3. Went in the local ‘spoons last Christmas. I was old enough to be the parent of at least 90% of the clientele. I was 37 at the time.

    1. I went to a small town Spoons last night. It was almost full. Clientele very mixed, though generally in the 18-24ish and 50+ brackets as you might expect, most people eating, pub quiz happening. Food was just about edible (but I know it’s worse in the GK pub round the corner), cask beer was just about drinkable (but I know its worse elsewhere). Interestingly the barman gave me a pint glass with ice in which to pour my can of Sixpoint Resin… bless.

      The other five or so pubs in the town that were open were almost completely dead – and probably deserve to be.

  4. Students/young people are certainly price sensitive. We would walk an extra mile to go to a pub where the beer was 10p cheaper.

    However this disguises the fact that 90% of the time, we chose our pubs for other reasons: a pooltable or dartsboard we thought would be available, the music selection (loud heavy metal preferred), televised sport on a big screen, or the probability of seeing other students (girls, preferably). Beer choice and price was secondary. We never ate in pubs, ever. It was too expensive. The only time I remember eating in a pub as a student was when my parents visited.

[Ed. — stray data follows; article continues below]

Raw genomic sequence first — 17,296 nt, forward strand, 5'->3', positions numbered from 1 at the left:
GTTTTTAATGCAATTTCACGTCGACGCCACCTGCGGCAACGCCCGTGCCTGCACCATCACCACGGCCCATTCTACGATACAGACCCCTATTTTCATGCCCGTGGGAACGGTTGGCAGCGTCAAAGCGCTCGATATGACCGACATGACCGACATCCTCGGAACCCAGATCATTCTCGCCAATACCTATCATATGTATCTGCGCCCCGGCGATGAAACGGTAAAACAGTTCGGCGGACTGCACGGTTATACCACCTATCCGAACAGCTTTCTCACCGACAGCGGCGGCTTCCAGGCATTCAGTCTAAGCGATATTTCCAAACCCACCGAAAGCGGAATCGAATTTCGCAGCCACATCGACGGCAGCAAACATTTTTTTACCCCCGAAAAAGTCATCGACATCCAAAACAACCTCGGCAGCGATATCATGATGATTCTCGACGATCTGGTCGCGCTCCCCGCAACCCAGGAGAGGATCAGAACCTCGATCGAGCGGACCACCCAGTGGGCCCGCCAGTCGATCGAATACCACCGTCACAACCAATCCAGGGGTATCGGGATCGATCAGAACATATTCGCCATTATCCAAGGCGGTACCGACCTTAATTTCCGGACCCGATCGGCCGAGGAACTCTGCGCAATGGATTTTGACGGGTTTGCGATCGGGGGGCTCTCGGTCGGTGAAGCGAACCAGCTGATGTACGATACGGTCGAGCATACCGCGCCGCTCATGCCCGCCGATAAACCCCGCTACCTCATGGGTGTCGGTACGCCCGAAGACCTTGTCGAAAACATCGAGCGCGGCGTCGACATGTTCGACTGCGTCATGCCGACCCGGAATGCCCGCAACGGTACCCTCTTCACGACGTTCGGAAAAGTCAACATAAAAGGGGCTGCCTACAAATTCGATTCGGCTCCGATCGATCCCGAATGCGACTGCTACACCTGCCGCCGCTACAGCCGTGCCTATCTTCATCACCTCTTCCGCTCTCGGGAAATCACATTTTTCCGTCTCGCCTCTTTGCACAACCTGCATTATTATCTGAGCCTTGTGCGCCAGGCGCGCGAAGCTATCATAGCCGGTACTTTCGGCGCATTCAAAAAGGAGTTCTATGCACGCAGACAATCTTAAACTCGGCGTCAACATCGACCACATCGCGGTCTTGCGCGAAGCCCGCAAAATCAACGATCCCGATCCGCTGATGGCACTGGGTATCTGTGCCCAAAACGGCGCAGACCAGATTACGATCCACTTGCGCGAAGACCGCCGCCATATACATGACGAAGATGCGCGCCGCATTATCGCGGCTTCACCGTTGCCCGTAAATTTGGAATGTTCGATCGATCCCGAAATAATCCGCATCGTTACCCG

We went to the pub probably 5 nights a week. tv was shit and internet access was still slow and patchy. What else was there to do?

    1. Pool tables don’t seem to be as common as they used to be; JDWs don’t have them, food-led pubs don’t have them …

  5. I’m not sure how this plays out across the country but in our small town, the JDW appears to have ignored the four other pubs and taken aim at the several cafes nearby (mostly independent and one Costa franchise). For coffee and soft drinks, JDW is certainly cheaper on comparable products, although their food is different to the cafes, who are less main meal-oriented. Because of this, it attracts families with young children (mine included) who want the option of alcoholic or non-alcoholic drinks, or food etc, who wouldn’t ordinarily think to go in a “proper” pub.

    I don’t mind it, really, but there are at least two pubs nearby I prefer based on the quality of their beer and food. However, my son does not, so for now I’m stuck with JDW whenever we’re out and need to feed him.

  6. Our town doesn’t have a ‘Spoons. If my daughter drinks here, it’s either the newish bar, which in fairness has some decent beers, but primarily does cheap cocktails; or else it’s one of the oldest and least-spoiled pubs in town that somehow manages to appeal to all ages, despite being an Everards pub. If she goes anywhere else, it’ll be the town next door and it’s ‘Spoons. All three are welcoming to all comers – they’re that shared public space that welcomes youngsters, and none of them look down on someone drinking something non-alcoholic. Yet they’re visibly about as different as it’s possible to be – a real old pub, with lots of little rooms; a modern eatery/bar, and a ‘Spoons. I feel the welcome has more to do with it than anything else